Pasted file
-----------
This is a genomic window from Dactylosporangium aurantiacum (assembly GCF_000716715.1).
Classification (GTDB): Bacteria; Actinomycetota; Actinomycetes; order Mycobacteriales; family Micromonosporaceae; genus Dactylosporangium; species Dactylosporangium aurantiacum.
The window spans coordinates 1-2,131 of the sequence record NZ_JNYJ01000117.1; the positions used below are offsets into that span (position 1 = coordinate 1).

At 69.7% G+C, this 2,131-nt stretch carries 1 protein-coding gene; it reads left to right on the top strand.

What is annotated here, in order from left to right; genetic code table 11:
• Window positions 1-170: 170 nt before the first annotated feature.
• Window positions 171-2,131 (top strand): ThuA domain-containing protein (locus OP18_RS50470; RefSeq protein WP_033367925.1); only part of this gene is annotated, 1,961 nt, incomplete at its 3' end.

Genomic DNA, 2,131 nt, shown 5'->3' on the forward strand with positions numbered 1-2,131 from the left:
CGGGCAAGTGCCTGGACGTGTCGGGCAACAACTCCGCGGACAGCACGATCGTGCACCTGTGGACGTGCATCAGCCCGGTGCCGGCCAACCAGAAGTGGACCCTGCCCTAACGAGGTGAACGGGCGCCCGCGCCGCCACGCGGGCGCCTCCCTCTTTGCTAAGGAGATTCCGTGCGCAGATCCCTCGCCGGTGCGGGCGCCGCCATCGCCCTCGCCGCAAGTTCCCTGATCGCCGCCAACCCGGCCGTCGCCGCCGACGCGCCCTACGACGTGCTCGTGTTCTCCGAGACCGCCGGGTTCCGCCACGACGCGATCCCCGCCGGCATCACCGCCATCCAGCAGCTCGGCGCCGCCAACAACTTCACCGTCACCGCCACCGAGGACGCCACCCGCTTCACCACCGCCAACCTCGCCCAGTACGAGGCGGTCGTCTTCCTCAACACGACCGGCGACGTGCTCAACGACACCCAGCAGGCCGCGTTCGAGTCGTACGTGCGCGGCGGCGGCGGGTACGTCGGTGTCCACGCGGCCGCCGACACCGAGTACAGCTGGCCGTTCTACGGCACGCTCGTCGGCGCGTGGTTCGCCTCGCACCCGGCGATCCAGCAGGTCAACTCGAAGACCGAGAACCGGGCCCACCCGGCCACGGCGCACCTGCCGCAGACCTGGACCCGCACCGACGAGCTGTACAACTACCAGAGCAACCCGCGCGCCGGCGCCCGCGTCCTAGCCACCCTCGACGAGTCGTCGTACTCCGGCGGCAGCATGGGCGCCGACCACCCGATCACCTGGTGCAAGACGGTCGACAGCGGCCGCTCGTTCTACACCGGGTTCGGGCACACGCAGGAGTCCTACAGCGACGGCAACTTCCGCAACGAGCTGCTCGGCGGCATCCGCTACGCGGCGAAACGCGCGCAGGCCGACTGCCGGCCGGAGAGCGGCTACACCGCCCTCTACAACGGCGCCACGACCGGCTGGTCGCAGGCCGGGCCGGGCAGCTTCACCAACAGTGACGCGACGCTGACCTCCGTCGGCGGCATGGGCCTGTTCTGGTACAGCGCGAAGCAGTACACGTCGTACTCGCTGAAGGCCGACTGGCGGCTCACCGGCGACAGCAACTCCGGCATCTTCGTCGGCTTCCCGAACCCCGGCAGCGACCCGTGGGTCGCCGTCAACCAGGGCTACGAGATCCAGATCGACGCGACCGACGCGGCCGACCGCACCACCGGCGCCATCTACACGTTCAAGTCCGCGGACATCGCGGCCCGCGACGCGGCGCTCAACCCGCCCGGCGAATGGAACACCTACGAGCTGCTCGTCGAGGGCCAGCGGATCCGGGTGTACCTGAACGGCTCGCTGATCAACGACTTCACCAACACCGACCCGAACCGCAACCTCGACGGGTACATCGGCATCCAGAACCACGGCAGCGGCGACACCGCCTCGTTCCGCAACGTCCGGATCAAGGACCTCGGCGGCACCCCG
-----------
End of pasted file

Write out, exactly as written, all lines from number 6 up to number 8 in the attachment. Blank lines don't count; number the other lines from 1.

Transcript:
• Window positions 1-170: 170 nt before the first annotated feature.
• Window positions 171-2,131 (top strand): ThuA domain-containing protein (locus OP18_RS50470; RefSeq protein WP_033367925.1); only part of this gene is annotated, 1,961 nt, incomplete at its 3' end.

Genomic DNA, 2,131 nt, shown 5'->3' on the forward strand with positions numbered 1-2,131 from the left: